Sheffield transport leader warns of ‘bad deal’ from Government over Northern Powerhouse Rail project
A Sheffield transport leader has cautioned that the city is likely to get a "bad deal" from the Government amid uncertainties surrounding the Northern Powerhouse Rail (NPR) proposal for high-speed Leeds to Manchester line project.
During a board meeting held on Thursday afternoon with other transport leaders from the north, Chair of Sheffield Chamber of Commerce Transport Forum Peter Kennan said they "will not roll over and compromise on levelling-up."
He said this after the leaders were told they could only submit its case for the project after the Government publishes its own rail plans.
"The Northern Powerhouse Rail full business case is ready but we have been instructed not to submit it. We cannot even say what is in it," he said.
In the one-hour virtual meeting, the leaders said they have been 'marginalised' on plans for the NPR project.
The Transport for the North (TfN) was supposed to present their business case to the Government by March.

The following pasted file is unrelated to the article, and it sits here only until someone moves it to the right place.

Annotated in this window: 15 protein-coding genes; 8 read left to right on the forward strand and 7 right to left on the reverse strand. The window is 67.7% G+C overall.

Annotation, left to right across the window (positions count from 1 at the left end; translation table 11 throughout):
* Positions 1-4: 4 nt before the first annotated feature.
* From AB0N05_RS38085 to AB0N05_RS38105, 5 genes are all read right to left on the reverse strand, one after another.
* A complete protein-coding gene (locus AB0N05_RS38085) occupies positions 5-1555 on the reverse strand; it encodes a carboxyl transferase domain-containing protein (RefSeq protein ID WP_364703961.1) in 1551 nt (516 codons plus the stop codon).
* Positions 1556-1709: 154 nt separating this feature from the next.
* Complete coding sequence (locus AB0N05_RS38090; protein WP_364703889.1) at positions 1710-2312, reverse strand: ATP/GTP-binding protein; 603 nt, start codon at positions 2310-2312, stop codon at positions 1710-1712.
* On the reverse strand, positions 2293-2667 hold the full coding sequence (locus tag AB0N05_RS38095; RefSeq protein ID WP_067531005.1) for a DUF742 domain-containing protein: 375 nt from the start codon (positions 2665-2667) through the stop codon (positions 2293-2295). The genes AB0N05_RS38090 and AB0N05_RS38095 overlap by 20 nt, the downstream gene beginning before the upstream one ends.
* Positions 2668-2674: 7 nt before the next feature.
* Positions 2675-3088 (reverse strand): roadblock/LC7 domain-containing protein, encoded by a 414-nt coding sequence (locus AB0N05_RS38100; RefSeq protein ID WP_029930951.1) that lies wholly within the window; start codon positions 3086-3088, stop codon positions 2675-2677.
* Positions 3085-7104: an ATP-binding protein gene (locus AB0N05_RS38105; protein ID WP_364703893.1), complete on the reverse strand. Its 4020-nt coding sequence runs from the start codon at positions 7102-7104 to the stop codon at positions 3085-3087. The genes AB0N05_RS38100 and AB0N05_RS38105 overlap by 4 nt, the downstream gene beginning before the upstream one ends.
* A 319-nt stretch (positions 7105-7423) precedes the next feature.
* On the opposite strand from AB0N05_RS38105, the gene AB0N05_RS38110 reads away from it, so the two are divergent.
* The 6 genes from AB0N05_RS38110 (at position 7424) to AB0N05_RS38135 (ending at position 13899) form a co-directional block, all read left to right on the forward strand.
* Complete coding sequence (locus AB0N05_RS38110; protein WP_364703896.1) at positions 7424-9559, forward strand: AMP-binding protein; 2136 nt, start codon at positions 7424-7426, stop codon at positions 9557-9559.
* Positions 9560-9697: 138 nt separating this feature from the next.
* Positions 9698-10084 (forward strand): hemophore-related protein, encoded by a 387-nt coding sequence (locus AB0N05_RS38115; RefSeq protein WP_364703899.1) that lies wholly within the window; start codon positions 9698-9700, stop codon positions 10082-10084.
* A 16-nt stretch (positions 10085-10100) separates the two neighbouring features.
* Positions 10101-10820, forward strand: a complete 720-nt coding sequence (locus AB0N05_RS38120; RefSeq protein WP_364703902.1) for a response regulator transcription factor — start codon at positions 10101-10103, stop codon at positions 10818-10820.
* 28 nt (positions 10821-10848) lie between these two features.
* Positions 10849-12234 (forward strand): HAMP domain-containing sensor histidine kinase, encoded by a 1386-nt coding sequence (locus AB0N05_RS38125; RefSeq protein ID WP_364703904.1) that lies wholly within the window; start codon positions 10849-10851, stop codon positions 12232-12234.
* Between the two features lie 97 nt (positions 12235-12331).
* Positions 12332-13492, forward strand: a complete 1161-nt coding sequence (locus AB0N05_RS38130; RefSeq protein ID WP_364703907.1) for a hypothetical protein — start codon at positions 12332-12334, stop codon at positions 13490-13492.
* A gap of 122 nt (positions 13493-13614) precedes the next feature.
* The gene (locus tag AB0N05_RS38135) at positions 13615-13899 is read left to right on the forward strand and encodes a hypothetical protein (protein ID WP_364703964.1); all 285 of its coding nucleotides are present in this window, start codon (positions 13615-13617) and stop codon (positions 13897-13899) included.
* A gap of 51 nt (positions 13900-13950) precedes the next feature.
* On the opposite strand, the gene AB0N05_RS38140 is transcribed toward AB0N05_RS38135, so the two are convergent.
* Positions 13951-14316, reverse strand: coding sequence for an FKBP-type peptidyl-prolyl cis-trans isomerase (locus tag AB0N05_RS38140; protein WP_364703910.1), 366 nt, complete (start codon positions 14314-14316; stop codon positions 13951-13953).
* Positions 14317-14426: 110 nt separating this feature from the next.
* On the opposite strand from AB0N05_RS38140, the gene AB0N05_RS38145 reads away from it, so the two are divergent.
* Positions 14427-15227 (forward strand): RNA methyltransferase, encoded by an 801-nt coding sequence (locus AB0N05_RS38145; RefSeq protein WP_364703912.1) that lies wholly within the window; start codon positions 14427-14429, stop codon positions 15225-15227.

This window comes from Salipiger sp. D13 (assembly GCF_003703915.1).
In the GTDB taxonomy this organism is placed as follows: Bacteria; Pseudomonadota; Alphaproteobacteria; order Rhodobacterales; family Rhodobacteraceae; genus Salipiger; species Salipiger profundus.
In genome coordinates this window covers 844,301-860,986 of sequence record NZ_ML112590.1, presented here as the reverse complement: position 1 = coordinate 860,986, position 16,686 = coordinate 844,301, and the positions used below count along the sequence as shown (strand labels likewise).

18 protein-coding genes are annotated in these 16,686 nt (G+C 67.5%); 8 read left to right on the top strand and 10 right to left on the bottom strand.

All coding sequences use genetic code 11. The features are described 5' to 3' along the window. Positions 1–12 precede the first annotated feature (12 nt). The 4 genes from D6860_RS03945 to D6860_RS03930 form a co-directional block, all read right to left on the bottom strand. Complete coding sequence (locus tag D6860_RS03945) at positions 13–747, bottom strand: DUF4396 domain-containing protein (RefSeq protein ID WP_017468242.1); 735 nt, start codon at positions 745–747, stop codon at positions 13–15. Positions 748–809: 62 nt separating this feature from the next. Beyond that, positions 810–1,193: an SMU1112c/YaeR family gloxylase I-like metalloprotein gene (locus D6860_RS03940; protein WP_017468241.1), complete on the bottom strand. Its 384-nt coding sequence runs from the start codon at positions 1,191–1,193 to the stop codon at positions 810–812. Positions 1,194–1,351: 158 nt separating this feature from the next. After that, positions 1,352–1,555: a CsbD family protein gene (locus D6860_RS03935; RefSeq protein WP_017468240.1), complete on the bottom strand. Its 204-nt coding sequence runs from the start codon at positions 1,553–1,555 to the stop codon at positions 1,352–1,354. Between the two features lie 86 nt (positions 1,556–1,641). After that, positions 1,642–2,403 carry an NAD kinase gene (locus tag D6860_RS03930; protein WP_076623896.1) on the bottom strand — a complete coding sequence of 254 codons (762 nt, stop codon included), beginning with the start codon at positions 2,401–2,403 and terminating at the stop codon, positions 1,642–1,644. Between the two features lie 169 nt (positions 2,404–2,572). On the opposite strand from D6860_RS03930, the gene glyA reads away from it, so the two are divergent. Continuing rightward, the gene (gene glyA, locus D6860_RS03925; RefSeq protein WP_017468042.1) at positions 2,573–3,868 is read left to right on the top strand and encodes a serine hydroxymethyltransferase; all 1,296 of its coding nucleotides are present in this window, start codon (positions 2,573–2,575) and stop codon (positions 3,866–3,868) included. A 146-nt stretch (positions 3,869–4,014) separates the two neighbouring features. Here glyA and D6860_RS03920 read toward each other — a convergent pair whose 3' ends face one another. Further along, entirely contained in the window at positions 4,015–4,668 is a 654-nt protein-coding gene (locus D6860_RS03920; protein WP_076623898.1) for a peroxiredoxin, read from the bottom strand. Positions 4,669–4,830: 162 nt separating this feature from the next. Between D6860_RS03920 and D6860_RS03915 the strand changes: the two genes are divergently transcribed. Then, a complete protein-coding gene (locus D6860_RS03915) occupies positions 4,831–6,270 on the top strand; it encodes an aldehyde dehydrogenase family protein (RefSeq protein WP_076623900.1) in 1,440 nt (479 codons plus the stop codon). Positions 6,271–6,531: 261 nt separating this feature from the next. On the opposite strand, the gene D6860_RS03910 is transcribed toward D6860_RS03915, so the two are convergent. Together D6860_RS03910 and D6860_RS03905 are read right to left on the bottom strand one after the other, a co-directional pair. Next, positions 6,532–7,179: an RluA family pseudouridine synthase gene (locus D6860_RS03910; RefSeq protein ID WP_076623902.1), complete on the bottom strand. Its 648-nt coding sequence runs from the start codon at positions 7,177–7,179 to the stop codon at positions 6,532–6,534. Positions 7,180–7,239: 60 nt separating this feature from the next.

But it has been revealed in the meeting that they were asked to delay their proposal by the Government until the Department of Transport publishes its own plans for rail across the country – known as Integrated Rail Plan.
The Government’s plans will include how the scheme will link up with High Speed Rail 2 (HS2) and other major infrastructure projects.
This also means that the Northern transport leaders will not have a say on these projects.
Mr Kennan said there was a constant concern that Sheffield City Region was "going to get a bad deal from the Government", despite their best efforts.
He added: "This view was echoed by many of those attending in speaking about their own areas of the north.
"One thing is clear. The north is as united as ever and we will not roll over and compromise on levelling-up."
NPR is a new rail network for the North of England aimed at increasing the rail capacity that features new and significantly upgraded railway lines.
It is said to have the ability to improve journey times and boost the number of trains per hour, allowing the northern economy to operate on a better level.